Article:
When considered collectively, what effect will the Obama administration's clean-air rules have on the economy, public health, and the environment?
Washington's debate over the Environmental Protection Agency's rules is never-ending and polarizing. That's because the rules are so integral to the entire country's environmental and economic well-being. Throughout this fall, House Republicans have passed bills that would roll back several major EPA rules recently finalized or slated to be finalized soon. The Senate may vote on a measure this week that would nullify a recently adopted regulation, called the "good neighbor" rule, that requires utility companies in 27 states to reduce air pollutants like sulfur dioxide that cause air-quality problems in nearby states. The debate over EPA will heat up as the agency issues draft rules aimed at slashing carbon pollution from power plants and oil refineries later this year and early next year.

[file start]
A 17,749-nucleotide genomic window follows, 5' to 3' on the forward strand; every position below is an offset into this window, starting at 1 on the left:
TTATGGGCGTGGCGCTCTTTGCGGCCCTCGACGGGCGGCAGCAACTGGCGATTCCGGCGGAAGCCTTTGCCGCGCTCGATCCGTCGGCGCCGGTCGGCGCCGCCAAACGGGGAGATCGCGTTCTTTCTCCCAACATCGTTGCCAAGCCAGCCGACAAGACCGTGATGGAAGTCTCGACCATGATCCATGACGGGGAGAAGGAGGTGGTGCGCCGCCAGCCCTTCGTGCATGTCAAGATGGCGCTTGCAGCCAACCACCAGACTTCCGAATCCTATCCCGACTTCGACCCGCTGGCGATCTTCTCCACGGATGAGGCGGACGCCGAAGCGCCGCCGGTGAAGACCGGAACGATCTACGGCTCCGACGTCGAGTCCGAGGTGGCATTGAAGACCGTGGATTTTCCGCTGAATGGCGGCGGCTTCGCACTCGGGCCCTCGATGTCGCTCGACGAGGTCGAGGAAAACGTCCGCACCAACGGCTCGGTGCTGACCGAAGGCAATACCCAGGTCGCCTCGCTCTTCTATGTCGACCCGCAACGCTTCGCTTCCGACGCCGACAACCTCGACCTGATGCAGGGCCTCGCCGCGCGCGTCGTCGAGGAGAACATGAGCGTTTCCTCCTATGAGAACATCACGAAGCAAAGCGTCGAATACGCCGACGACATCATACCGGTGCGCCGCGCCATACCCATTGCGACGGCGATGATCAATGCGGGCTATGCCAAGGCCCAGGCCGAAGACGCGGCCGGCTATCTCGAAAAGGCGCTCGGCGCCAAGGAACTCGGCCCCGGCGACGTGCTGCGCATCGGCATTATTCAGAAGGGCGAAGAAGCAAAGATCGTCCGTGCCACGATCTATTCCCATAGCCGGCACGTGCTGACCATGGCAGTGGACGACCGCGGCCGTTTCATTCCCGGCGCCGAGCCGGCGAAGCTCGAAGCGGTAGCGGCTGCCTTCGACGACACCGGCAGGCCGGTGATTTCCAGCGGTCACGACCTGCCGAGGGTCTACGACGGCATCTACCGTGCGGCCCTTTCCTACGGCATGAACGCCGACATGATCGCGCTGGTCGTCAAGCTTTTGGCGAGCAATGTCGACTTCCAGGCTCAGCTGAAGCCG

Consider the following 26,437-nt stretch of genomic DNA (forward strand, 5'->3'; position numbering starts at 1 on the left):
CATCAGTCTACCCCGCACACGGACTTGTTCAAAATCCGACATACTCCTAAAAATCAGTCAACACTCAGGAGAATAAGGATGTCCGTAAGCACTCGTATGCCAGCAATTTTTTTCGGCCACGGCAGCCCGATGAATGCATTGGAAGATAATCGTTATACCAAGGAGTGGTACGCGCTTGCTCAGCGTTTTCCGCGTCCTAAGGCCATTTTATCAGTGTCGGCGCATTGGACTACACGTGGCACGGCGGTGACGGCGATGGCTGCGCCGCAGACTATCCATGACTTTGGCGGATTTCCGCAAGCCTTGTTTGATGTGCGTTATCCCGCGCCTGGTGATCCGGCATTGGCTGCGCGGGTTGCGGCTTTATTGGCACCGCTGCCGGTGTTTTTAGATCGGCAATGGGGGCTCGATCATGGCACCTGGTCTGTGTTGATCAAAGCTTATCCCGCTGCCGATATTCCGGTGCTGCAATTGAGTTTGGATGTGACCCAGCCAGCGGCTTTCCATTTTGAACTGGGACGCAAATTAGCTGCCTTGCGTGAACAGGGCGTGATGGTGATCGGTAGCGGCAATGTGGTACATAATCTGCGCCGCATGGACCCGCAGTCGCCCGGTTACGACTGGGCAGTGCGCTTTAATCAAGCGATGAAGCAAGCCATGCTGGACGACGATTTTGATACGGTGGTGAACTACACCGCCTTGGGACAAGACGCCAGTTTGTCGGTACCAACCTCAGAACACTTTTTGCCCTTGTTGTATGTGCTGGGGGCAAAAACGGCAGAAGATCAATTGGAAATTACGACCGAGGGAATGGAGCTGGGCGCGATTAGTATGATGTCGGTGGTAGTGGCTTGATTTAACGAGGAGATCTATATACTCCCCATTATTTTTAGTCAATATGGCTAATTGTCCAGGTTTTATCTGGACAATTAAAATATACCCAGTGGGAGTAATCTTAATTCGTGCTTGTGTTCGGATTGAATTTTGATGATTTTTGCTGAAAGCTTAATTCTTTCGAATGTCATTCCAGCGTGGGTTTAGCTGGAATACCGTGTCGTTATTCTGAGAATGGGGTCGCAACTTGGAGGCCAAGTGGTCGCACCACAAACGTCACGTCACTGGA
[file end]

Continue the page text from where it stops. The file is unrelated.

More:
Has EPA struck the right balance in rolling out its clean-air regulations? How can the agency ensure it addresses the environmental and public health concerns while also not exacerbating the still-weak economy and stubbornly high unemployment? Should EPA be significantly changed and scaled back in its organizational and regulatory authority, such as some GOP presidential candidates like Texas Gov. Rick Perry have suggested?